Now that the immediate news value of Durga Shakti Nagpal’s dramatic suspension and media aftermath is behind us, it is perhaps time to reflect upon the significance of the event for the politician-civil servant relationship and speculate on future prospects for clean governance in India, governance that protects and promotes public good. Three questions are explored here:
One, is the faceoff between Nagpal on the one hand, and the Samajwadi Party (SP) with the sand mafia on the other, just a case of a local conflict between politically-backed vested interests and an honest civil servant simply doing her job? Is a conflict, though painful for the civil servant, part of the occupational hazards of regulatory work in democracies? Or is it a symptom of a deeper malaise, reflecting a trend that is worsening and hence in need of social policy action?
Two, to what extent is it an issue of the Indian Administrative Service (IAS) versus other civil services? Recall that the SP has been highly vocal in saying that the State of Uttar Pradesh (UP) does not need any IAS officers at all, implying that they can run the administration better with officials fully under state control.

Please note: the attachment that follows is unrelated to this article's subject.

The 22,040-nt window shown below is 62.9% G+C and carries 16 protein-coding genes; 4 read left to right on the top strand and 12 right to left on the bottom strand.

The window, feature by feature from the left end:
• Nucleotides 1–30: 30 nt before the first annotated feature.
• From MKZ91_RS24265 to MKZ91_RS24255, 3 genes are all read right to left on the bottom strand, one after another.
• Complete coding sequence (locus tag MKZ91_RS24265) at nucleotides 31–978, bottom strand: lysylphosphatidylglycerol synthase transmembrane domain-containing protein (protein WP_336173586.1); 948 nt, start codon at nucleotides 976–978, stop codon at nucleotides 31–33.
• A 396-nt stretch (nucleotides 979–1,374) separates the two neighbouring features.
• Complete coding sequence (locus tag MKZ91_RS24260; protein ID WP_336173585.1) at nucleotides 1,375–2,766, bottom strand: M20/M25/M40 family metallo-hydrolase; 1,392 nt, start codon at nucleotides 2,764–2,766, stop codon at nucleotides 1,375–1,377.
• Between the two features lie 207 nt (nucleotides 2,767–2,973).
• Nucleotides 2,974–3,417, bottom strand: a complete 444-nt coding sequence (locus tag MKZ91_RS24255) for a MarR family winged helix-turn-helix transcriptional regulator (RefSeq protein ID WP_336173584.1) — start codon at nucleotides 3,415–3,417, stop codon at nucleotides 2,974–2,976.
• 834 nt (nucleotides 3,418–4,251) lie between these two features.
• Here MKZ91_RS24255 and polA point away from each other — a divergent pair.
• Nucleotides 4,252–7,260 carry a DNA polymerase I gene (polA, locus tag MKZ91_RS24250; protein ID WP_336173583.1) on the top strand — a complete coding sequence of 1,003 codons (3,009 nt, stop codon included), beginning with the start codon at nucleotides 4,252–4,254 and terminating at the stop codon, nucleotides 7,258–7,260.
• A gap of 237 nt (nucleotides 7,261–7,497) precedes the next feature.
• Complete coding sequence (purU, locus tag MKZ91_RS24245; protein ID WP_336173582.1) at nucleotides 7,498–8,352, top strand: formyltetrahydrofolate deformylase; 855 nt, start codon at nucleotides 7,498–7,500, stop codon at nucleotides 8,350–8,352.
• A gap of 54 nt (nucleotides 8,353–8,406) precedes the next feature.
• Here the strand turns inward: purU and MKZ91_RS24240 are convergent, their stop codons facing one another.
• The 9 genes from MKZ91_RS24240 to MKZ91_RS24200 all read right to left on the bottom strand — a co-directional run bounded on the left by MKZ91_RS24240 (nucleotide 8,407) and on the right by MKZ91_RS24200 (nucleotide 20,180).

Three, what are the prospects for the future of governance in India? Does the intense public debate and open protest in Nagpal’s case suggest that cases of victimization of civil servants would decline in the future as public scrutiny can embarrass political leadership? Or would it embolden similar acts elsewhere, especially as she continues to be suspended, her husband transferred without cause, leaving the field wide open for even more blatant acts?
Episodes or trends?
When the number of individual instances of corruption become so numerous and pervasive, it is hard to dismiss them as episodic occurrences. They may be better characterised as trends. Dispassionate observers of the politician-civil servant relationship over the last 50 years would agree about two interrelated developments that point to a deeper malaise seen at all levels of government, but especially at the Central and State levels:
• The rising collusion between the three groups – political leaders, business interests and civil servants – in pursuing short-term gains even if it involves stealing public wealth directly, or harming the general public good.
• An increasing intolerance within government by the political and civil servant bosses towards the honest civil servant, skewing incentives, in turn, contributing to lowered standards of probity and progressive undermining of the greater common good.